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Hey Guys, I'm a 53 year old new motorcycle rider (as of a year ago) and just purchased a 2008 Goldwing. I've gone on two different day rides of 5 to 8 hours long and get a terrible neck aching and pain after about one hour of riding.
Was just wondering if this is normal until I get use to wearing a helmet that long or if anyone else experienced this. Thanks.
 

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The one thing I can say is something that my brother shared with me. It's possible that you may be gripping your bars to hard, thinking you have to muscle the beast. I was doing that & after my talk with my bro I loosened up & it worked perfectly.

2ndly is your helmet the proper size?
 

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If you are not use to wearing a helmet that may be the problem. If it persists, try to look for a lighter helmet which may help.
 

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I haven't had that much of a problem on my 07 Wing but I do have that problem on my 05 FJR. I've determined that its the wind buffeting the helmet and my trying to hold the helmet steady is straining the neck muscles. So, you might try raising or lowering your windscreen some to reduce any wind buffeting around that area. Also, that silly little vent can perform some miracles. Sometimes when the wind is blowing from the side, I can direct the wind through the vent to blow on the upper part of the helmet and it cuts down on helmet jerky movements. I have and use both a HJC Flip Up and a HJC Full Face. :)
 

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Try consciously relaxing your arms and letting your elbows drop down a little. I found that for whatever reason I was keeping my elbows raised up, and that was causing a strain on my neck.
 

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All the advice from above is great. After having a year off of riding many years ago, it took a while for all the little 'stabilizer' muscles to get back into shape. Those little neck, shoulder, and back muscles can cause alot of discomfort and take a while to heal. Time on the bike should ultimately take care of everything. Good luck
 

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Do you have a backrest and Highway pegs installed ? The other issue to consider is the position of the handlebars relative to your reach. For me, the bars are too far forward and I plan to install a riser kit to move them up 1 in. and back 1 in. to take full advantage of the seat backrest.
 

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The other issue to consider is the position of the handlebars relative to your reach.
This, along with Fossil's comments about gripping too hard, would be my guess. I've got long arms and I find it a stretch to the bars. I also have some risers in my future.
 

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Just one more piece of advice. Since you are a relatively new rider, have you considered an MSF basic course? if you've done that, how about an advanced rider course. These instructors are very good at spotting flaws in your riding technique and could likely point out what's giving you grief if it's a control gripping thing. That plus the fact it could save your hide is worth it in itself. I did an advanced course a few years back and I was amazed at how many stupid habits I had developed, and I considered myself a good and safe rider. My instructor pointed out that I was actualy putting myself at risk some of the time and could have left myself with no "out" if a cager was to do something stupid in one of the other lanes. Nothing I didn't already know, but had become 'lax' with it. If I do end up with another sport bike, I'm headed to the track for some instruction there. Not to become a boy racer again, but for my own good on a higher performance machine.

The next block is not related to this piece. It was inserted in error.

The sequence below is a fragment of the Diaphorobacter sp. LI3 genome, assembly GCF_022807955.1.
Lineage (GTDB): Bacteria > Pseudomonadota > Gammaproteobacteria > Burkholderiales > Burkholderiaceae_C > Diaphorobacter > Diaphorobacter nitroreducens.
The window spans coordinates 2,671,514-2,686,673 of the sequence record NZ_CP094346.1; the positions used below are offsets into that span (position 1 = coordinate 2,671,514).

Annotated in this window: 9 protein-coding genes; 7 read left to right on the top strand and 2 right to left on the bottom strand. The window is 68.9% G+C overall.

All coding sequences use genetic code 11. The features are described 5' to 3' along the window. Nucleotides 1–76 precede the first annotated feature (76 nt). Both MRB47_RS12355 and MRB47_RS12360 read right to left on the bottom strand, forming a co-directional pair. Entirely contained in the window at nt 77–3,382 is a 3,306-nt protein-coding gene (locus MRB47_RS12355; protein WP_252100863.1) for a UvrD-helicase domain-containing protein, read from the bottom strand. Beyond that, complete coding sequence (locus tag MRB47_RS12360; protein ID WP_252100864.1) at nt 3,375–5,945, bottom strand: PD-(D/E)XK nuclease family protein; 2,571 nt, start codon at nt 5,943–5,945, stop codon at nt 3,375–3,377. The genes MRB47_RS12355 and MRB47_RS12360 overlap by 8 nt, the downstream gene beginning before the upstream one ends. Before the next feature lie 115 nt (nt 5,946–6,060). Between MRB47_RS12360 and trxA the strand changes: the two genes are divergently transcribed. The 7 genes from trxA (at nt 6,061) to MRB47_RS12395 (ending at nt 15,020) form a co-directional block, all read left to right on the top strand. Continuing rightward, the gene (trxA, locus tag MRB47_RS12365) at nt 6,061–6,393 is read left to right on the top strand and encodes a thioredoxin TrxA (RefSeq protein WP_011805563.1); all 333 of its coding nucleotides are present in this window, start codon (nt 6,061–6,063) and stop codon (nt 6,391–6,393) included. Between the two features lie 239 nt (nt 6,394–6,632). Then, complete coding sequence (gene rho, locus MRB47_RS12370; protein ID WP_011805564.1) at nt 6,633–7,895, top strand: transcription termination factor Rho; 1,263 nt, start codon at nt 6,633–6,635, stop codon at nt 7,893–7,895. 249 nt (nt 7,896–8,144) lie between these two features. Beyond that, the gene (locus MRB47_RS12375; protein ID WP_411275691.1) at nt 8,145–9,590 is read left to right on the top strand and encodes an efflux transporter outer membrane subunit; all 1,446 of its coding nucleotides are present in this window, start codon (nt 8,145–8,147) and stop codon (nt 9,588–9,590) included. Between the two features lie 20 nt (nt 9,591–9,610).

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The Utopia backrest ( or any brand ) is a PLUS , and for the stock setup it is as good as it can be. Purchase the comforts / supports in increment as your body feels them necessary.
 

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I found that by tipping the handle bar up a little to raise the grips helped on my 1500. Found I was leaning forward and having to tip my head up to to watch the road which was straining my neck and shoulder muscles after riding a while.
Don't know if the 1800 bars are adjustable or not.
From the Northwest Corner
Ron
 

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Cover the brake and clutch handles with your fingers. This naturally requires you to relax your grip..... otherwise you pull in the clutch and stop with your front brake!! Try using the cruise control or a wrist / throttle breaker too. Keep your breathing deep and relax and enjoy the ride.

You are probably riding the bike like one rides on a roller coaster. The ones that enjoy the roller coaster the most are the ones who can just relax during the ride. I hate roller coasters.
 

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What type of riding are you doing? On the open road my neck is fine but around town it hurts because I keep looking for my reflection in all the store windows.
 

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We use flip-up helmets and initially we sometime rode with them in the up position and ended up with neck aches. We now lower them before moving out and have elimnated the neck ache.
 

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That is normal , I have long arms and a very comfortable back rest an sometimes I had that neck pain too ,but if the helmet is very tide on your heat you will feel not only neck pain ,you'll be be very tired too.
 
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